5 top tips to get under-5s more active

Did you know 91% of children aged 2-4 years are just not active enough to be healthy? Early years specialists share their top 5 tips to help give children the best start in life.

We know that being active is vital for our health, but this alarming statistic unveiled by the University’s British Heart Foundation National Centre for Physical Activity and Health (BHFNC) is a sobering reminder that more can be done to support young children to be active.

The under-5s age group should be active for three hours per day, which at a glance may seem like a lot, but in actual fact can be accumulated easily through movements like pushing and pulling toys, chasing games or active nursery rhymes.

One key element to getting young children active is encouraging movement and play while at nurseries, playgroups or with their childminder.

We’ve pulled together 5 top tips for nursery staff to help get children moving: 

  1. Build dens – use everyday objects and materials to make dens and hideouts with friends. We suggest using wooden blocks, blankets or pegs, but this is an opportunity for you to be imaginative. This is a great way to develop creativity, strength and improve children’s social skills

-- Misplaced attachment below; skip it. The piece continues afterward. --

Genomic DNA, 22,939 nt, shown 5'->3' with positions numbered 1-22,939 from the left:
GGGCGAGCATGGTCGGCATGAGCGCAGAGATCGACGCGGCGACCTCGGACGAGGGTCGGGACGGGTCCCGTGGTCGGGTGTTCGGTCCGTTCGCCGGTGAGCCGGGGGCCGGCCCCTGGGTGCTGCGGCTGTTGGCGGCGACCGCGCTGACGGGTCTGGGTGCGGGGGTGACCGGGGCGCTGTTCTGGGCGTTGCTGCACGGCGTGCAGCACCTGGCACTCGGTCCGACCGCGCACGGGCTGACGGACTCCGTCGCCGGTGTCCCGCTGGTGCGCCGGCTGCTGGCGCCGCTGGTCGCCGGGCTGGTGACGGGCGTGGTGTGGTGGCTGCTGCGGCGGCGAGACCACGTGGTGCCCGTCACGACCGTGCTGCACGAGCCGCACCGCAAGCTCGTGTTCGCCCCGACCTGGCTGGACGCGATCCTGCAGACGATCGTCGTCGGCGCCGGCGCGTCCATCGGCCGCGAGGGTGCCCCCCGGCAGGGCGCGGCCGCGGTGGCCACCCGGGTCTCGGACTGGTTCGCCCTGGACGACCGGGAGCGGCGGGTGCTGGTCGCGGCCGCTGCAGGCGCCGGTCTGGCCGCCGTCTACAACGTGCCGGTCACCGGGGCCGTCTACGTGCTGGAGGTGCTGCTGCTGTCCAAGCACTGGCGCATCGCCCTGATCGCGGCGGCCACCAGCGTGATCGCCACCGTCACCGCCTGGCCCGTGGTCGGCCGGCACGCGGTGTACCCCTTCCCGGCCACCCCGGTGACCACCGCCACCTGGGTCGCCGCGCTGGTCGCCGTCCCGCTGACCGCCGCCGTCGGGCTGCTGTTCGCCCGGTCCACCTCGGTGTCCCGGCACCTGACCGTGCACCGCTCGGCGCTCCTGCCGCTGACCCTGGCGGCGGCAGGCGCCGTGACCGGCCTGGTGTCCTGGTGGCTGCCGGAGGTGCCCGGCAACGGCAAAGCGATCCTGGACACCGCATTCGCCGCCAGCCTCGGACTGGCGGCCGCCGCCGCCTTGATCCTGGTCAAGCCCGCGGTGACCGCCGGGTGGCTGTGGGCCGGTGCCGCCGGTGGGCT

1. Walk the line – help develop children’s balance by walking along lines on the floor, pretending they’re balance beams. You can use markings and planks of wood or get creative and make your own using chalk stones, leaves or twigs
  1. Nursery rhymes – add movement and dance to popular nursery rhymes to develop spatial awareness and co-ordination skills
  1. Helping with everyday tasks – encourage children to help with tasks around the nursery, for example, tidying toys or helping to prepare meals. This assists in the development of fine motor skills such as grasping, releasing and pincer movements
  1. Running games – invite children to take part in chasing bubbles and running games, such as, chasing tails – this is great for strengthening the heart and lungs.

At the BHFNC, we’re concerned that children are missing out on the many benefits of being active. That’s why we’ve launched a new manifesto calling for policy makers to make sure that future policies encourage and support young children to be active. One of the manifesto asks is for policy changes that enable and support staff to help get children moving.

Encouraging physical activity from a young age is an effective way of ingraining positive behaviours to ensure our children live a healthy and fulfilling life.

The British Heart Foundation National Centre for Physical Activity and Health (BHFNC) is part of the National Centre for Sport and Exercise Medicine – East Midlands, based in the School of Sport, Exercise and Health Sciences at Loughborough University.

The BHFNC is creating an active nation through providing practitioners with training, resources and support to help the people they work with become more active.

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